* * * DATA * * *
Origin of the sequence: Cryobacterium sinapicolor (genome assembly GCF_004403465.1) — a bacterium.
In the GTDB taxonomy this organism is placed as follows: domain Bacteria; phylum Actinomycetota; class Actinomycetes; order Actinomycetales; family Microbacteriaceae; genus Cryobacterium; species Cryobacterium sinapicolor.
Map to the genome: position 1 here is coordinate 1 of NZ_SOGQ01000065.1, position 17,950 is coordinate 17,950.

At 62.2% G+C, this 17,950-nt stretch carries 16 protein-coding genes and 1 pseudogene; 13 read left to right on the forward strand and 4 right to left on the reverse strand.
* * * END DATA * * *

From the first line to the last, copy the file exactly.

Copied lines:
Origin of the sequence: Cryobacterium sinapicolor (genome assembly GCF_004403465.1) — a bacterium.
In the GTDB taxonomy this organism is placed as follows: domain Bacteria; phylum Actinomycetota; class Actinomycetes; order Actinomycetales; family Microbacteriaceae; genus Cryobacterium; species Cryobacterium sinapicolor.
Map to the genome: position 1 here is coordinate 1 of NZ_SOGQ01000065.1, position 17,950 is coordinate 17,950.

At 62.2% G+C, this 17,950-nt stretch carries 16 protein-coding genes and 1 pseudogene; 13 read left to right on the forward strand and 4 right to left on the reverse strand.